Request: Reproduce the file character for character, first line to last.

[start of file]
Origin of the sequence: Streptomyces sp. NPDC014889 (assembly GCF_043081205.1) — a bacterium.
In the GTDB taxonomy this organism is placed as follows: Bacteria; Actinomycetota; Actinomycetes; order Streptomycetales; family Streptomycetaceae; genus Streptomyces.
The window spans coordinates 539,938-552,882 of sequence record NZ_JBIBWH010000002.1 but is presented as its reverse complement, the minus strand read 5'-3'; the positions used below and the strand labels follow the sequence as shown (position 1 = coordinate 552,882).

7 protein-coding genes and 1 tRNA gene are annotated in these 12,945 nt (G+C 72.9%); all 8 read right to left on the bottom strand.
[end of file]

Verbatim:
Origin of the sequence: Streptomyces sp. NPDC014889 (assembly GCF_043081205.1) — a bacterium.
In the GTDB taxonomy this organism is placed as follows: Bacteria; Actinomycetota; Actinomycetes; order Streptomycetales; family Streptomycetaceae; genus Streptomyces.
The window spans coordinates 539,938-552,882 of sequence record NZ_JBIBWH010000002.1 but is presented as its reverse complement, the minus strand read 5'-3'; the positions used below and the strand labels follow the sequence as shown (position 1 = coordinate 552,882).

7 protein-coding genes and 1 tRNA gene are annotated in these 12,945 nt (G+C 72.9%); all 8 read right to left on the bottom strand.